Hundreds of senior civil servants have pensions valued at €2m or more, submissions to review group say

Groups seek Government to change standard fund threshold arrangements which could see them face additional taxation on retirement

About 100 individuals or groups have made submissions to the review headed by Donal de Buitléir. Photograph: Alamy/PA

The value of the pensions of several hundred senior Civil Service personnel, at principal officer or above, is now at or above €2 million each, submissions to a Government-appointed review group suggest.

Civil servants claim recent public service pay awards and the failure of Government to index link the limits on the capital value of tax-relieved pension benefits an individual can draw over a lifetime has inadvertently pushed them into the net of facing significant taxation on retirement.

Specialist public service personnel with high incomes such as hospital consultants and judges had previously raised concerns about what is known as the standard fund threshold (SFT).

However, submissions to the review show that senior Civil Service management grades maintain they too will be affected by the existing €2 million ceiling.

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About 100 individuals or groups have made submissions to the review headed by Donal de Buitléir.

Department of Finance documents show Minister for Justice Helen McEntee made representations on behalf of judges.

A spokeswoman for Ms McEntee declined to comment. Garda Commissioner Drew Harris also wrote to the review group.

Last year it emerged that concern over tax implications on retirement was dissuading gardaí from seeking promotion to higher-grade positions.

There is now a strong sense across Ibec’s membership that it has become a barrier to business growth

—  Ibec

The STF level has been set at €2 million since 2014.

Public service pension schemes, particularly those in place before 2013, generally provide for 50 per cent of salary and a lump sum of 1.5 times salary based on full service. Groups such as doctors argue that current salary levels could see them hit the SFT limit years before normal retirement age – which could encourage some to depart ahead of schedule.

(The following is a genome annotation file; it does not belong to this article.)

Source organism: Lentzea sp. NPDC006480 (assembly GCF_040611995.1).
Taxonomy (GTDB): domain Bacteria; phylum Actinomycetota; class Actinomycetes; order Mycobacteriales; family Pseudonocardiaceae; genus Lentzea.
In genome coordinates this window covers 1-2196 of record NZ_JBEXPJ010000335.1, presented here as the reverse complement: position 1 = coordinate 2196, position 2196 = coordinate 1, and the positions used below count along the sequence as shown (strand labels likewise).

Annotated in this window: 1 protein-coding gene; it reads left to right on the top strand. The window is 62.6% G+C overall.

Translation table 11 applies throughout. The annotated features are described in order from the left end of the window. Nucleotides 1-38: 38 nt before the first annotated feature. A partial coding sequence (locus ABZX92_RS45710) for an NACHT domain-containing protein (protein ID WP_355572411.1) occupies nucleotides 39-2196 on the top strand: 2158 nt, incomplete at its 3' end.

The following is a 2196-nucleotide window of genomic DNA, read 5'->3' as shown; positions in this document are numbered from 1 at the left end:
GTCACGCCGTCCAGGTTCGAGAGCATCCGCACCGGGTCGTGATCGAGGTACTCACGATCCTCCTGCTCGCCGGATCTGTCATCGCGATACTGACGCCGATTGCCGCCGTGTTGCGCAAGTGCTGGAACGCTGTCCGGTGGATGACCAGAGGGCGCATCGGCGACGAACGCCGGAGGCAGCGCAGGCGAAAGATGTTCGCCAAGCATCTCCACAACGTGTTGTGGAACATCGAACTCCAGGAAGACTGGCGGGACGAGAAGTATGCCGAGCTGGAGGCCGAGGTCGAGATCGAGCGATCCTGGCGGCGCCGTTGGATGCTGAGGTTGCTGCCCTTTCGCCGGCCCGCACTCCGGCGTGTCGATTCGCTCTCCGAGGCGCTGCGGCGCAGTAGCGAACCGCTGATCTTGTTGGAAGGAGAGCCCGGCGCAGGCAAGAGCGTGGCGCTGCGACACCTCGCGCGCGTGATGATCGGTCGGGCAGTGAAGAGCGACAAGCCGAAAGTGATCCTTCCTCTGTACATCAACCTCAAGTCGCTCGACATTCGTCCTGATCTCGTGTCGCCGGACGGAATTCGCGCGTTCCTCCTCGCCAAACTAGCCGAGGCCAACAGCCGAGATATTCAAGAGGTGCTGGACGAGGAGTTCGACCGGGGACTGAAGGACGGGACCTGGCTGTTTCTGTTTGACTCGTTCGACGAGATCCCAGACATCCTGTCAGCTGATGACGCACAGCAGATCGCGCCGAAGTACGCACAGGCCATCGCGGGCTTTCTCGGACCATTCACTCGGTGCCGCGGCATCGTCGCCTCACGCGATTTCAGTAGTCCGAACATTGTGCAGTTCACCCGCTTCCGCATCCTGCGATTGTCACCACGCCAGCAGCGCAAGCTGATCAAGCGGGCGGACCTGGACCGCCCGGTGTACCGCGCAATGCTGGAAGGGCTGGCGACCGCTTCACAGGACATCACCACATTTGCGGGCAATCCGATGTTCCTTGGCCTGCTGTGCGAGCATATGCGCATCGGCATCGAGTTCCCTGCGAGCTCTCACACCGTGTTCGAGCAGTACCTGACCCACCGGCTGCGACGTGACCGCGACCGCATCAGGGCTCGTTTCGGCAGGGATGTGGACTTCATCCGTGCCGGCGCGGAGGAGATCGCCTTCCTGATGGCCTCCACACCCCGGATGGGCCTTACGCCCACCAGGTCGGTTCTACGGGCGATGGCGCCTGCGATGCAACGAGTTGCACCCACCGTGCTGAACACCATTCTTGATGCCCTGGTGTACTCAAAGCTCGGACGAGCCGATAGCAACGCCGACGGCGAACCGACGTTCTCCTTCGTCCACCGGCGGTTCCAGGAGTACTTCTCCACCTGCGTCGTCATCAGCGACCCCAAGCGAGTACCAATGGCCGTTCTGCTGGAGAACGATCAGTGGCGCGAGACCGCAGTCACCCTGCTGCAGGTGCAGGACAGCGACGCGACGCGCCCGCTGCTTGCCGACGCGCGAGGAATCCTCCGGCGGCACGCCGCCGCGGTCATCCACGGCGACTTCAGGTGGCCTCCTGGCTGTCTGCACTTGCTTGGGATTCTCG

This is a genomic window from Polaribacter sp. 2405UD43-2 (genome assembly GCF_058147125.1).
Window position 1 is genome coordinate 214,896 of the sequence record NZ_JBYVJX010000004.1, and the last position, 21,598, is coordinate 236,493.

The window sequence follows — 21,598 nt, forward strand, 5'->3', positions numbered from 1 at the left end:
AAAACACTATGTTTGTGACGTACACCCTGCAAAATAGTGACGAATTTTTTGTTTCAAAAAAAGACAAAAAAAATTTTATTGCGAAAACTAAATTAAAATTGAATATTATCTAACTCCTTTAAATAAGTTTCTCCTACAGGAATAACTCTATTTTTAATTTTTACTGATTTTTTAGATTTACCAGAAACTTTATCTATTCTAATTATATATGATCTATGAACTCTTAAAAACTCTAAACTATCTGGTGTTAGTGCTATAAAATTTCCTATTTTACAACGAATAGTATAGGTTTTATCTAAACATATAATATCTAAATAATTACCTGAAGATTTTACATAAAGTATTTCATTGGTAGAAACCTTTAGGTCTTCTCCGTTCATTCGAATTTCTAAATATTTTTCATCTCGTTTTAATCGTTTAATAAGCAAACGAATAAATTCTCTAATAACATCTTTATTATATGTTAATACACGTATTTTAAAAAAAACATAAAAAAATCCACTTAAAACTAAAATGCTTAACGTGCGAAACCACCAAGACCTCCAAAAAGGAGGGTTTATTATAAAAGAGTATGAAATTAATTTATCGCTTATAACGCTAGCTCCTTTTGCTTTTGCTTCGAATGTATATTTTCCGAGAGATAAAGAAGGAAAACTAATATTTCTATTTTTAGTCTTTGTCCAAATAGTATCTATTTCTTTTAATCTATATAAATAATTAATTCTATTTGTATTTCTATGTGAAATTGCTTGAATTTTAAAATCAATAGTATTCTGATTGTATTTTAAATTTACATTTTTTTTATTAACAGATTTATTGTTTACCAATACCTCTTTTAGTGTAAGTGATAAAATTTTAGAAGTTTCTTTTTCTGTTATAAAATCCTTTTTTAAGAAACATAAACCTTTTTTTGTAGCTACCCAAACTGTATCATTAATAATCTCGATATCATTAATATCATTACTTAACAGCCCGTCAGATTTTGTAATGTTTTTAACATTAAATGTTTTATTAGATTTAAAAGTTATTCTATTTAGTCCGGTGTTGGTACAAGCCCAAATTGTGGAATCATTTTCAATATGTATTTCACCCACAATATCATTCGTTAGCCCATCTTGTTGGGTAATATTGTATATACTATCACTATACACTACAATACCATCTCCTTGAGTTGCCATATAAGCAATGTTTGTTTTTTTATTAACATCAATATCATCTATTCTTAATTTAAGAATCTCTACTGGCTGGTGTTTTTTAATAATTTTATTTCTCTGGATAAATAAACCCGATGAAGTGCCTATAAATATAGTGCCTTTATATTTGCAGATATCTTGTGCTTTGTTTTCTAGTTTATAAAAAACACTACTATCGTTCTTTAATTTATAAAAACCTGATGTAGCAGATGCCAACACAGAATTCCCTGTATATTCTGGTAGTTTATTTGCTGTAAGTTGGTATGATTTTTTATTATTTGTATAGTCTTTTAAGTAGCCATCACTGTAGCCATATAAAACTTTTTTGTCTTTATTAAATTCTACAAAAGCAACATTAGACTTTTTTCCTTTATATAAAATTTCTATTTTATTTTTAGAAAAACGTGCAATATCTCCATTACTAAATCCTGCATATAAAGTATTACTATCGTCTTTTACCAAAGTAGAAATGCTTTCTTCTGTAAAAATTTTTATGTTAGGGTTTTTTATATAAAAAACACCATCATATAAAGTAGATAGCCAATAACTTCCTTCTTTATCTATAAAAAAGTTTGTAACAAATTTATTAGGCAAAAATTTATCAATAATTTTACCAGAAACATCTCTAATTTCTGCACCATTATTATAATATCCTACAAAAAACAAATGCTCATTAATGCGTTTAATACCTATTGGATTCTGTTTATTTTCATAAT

Submissions to the review maintain that funds above the threshold level are subject to a chargeable excess tax of 40 per cent effective rate.

The employers’ group Ibec said if USC and PRSI was included, this resulted in an effective rate on income above the SFT of up to 72 per cent.

“This is a penal rate of taxation by any standard”, Ibec said.

“There is now a strong sense across Ibec’s membership that it has become a barrier to business growth”, it said.

The submissions also throw light on the value of pensions for senior figures in the public service in comparison with the private sector. Central Bank data last week indicated that on average the pension pots of private sector workers was just over €80,565.

The Association of Higher Civil and Public Servants (AHCPS) represents staff at principal officer grade who earn between €100,000 and €133,000 depending on their scale. Above principal officers are assistant secretary, deputy secretary and secretary general levels.

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The AHCPS said that inaction by the Government in amending the thresholds had “brought the pension funds of our members within the scope of the SFT threshold of €2 million. It said the SFT levels had “not kept pace with national pay awards.

The Irish Medical Organisation said a pension of €85,106 and a lump sum of €255,319 for a public service employee retiring at age 70 would see them reach the SFT. It said a public-only hospital consultant could receive up to €261,000, while clinical directors had an additional €50,000 allowance. It said academic consultants can earn up to €320,875. The IMO suggested that this salary level could generate retirement benefits valued at more than twice the existing SFT level.

Business group Isme said if marginal relief was removed on pension contributions for those in the private sector, it wanted “recognition of the imputed contribution by the exchequer to public sector workers via the imposition of tax on the benefit in kind enjoyed”.

The Department of Public Expenditure said it did not have available the estimated equivalent market values of pensions across specific Civil Service grades.

Martin Wall

Martin Wall

Martin Wall is the former Washington Correspondent of The Irish Times. He was previously industry correspondent